My SCRAPBOOK (సేకరణలు): A COLLECTION of articles in English and Telugu(తెలుగు), from various sources, on varied subjects. I do not claim credit for any of the contents of these postings as my own.A student's declaration made at the end of his answer paper, holds good to the articles here too:"I hereby declare that the answers written above are true to the best of my friend's knowledge and I claim no responsibility whatsoever of the correctness of the answers."

Sunday, October 28, 2007

To a father extraordinary

Field Marshal K.M. Cariappa’s son has written an insightful book on his father

One from the album K.M. Cariappa with daughter Nalini
This is a son’s tribute to an extraordinary father. Titled Field Marshal K.M. Cariappa, it is a biography of this illustrious Army Chief written by his son Air Marshal (retd.) K.C. Cariappa and published by Niyogi Books.

Released recently, the biography is written in a very forthright fashion. That’s probably why it holds much connectivity. The facts and incidents related to the late Field Marshal K.M. Cariappa simply flow out. It’s a thick volume complete with many pictures and not a single detail seems to have been bypassed, neither personal nor professional, revolving around his illustrious career in the Army spanning over three decades (1918-1953 ). After all, Field Marshal K.M. Cariappa was the first Indian officer to enter the Staff College, Quetta. He was also among the first Indians to enter the Imperial Defence College in the U.K. and was the first Indian Major-General in 1947. The first Indian Commander-in-Chief, he is hailed as Father of the Indian Army.

Forthright account

Field Marshal Cariappa, however, suffered a major setback on his personal front. His son mentions his parents’ divorce in this biography, in a matter-of-fact, no-fuss manner. In our hypocrisy-ridden society, it does come as a refreshing surprise to read these lines. “His tenure in Bannu was short lived as he had been detailed to form part of the Army’s Reorganisation Committee. It was about this time too that his personal life was in turmoil. Nalini was born on 24 February, 1943, and soon thereafter, mother joined him in Dehra Dun with the two of us. Though he was posted in Dehra Dun, he was on the move, to and from Delhi, and elsewhere. He had to perforce leave his lovely young wife from time to time, and their two children, on her own. She was lonely, very young, very beautiful and very, very vulnerable. This was the beginning of the end of their marriage. Their divorce was announced in 1946…Mother did come to visit us in Delhi once and only very briefly. We never saw her again because she was killed in a car accident in Madikeri in 1954…”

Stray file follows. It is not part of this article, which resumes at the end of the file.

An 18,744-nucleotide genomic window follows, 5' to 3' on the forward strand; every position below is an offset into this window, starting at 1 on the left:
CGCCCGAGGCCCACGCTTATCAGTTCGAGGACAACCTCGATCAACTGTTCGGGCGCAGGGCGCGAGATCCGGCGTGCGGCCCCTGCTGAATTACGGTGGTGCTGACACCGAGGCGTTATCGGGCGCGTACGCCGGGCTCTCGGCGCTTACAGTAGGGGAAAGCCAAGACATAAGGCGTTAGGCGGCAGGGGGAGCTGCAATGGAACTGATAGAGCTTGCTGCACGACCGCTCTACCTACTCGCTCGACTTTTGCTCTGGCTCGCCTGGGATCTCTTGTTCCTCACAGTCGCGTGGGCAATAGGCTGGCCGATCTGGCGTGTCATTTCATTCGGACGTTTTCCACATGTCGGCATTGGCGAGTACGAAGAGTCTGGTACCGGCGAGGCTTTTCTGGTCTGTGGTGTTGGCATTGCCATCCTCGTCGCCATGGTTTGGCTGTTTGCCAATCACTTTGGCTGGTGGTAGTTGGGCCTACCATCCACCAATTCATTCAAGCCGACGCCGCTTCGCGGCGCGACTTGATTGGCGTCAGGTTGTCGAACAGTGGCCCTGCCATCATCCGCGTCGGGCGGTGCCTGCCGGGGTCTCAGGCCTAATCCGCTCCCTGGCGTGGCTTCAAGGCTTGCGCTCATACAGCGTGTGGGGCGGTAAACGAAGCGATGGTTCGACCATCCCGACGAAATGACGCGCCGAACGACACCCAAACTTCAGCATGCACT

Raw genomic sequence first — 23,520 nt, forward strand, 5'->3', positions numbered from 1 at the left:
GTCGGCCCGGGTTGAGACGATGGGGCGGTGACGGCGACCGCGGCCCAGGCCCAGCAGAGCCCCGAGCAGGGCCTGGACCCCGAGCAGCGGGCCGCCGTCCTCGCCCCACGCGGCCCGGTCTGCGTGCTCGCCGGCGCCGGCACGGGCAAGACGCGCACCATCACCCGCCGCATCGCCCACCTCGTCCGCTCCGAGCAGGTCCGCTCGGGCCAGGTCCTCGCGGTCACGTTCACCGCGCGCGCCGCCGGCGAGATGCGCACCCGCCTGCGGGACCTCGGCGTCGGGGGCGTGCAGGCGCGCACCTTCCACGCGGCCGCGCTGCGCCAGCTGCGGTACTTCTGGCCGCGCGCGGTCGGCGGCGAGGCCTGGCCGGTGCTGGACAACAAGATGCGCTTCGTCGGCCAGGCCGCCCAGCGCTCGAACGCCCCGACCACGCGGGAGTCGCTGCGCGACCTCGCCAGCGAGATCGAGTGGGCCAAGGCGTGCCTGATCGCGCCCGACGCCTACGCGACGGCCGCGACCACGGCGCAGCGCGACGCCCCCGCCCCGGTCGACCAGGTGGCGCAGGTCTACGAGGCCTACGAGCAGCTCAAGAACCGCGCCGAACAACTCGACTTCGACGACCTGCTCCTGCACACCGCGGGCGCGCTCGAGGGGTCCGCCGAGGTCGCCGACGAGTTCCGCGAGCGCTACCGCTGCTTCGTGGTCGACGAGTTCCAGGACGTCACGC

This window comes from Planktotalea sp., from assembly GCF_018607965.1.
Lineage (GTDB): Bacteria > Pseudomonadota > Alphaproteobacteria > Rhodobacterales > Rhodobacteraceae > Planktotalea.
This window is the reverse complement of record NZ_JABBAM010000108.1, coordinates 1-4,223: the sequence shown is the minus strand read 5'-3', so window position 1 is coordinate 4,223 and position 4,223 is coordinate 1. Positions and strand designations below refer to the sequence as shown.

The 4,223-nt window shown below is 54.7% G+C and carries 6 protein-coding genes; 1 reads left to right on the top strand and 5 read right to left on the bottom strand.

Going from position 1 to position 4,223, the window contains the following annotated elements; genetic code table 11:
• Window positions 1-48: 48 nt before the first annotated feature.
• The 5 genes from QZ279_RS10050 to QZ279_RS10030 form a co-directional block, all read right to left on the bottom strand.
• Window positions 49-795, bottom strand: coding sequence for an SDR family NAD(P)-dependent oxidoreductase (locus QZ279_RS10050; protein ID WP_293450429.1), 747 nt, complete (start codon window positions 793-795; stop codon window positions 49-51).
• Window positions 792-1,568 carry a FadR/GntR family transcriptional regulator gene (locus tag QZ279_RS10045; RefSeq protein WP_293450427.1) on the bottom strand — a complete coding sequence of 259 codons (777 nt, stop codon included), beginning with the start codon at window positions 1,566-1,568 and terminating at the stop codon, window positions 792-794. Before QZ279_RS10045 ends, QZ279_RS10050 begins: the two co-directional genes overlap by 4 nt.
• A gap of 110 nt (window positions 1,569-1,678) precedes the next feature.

In fact, in the epilogue, Field Marshal Cariappa’s daughter Nalini is even more candid.

“I sit on my balcony collecting my thoughts and memories. Before I write I look around at the beautiful trees in the forest that surround my home in Roshanara and I am filled anew with immense love and gratitude for the man who was my father. The legacy he left me is priceless... My parents were divorced when I was very young. As a result, I have no recollection of my mother… Papa tried to the best of his ability to be both father and mother to me. Bringing up two young children virtually single-handedly must have been a trying task. He was then Commander-in-Chief of the Army, a most demanding job, more so as it was soon after Partition and Independence. Yet he made time for us. When he was not touring, our morning ritual was to go to his room and say ‘Good Morning Daddy, I brushed my teeth last night’.” Several such simple and everyday instances are mentioned in this biography.

A true soldier

In between the finer details of his personal life, the book is infused with details about the Field Marshal’s military prowess. The places and locales he was posted at, the awards he was bestowed with, the recognition he had received, his views, his interactions with the political leaders of that era, including Mahatma GandhiIt is an important book for it contains the late Field Marshal’s rather candid and firm views vis-À-vis not just the neighbouring countries but also that of Kashmir and the North East.

The far sighted man that he was, Field Marshal Cariappa was often misunderstood. Perhaps this book will settle some creases.

(Tthe Hindu, 24:10:2007)



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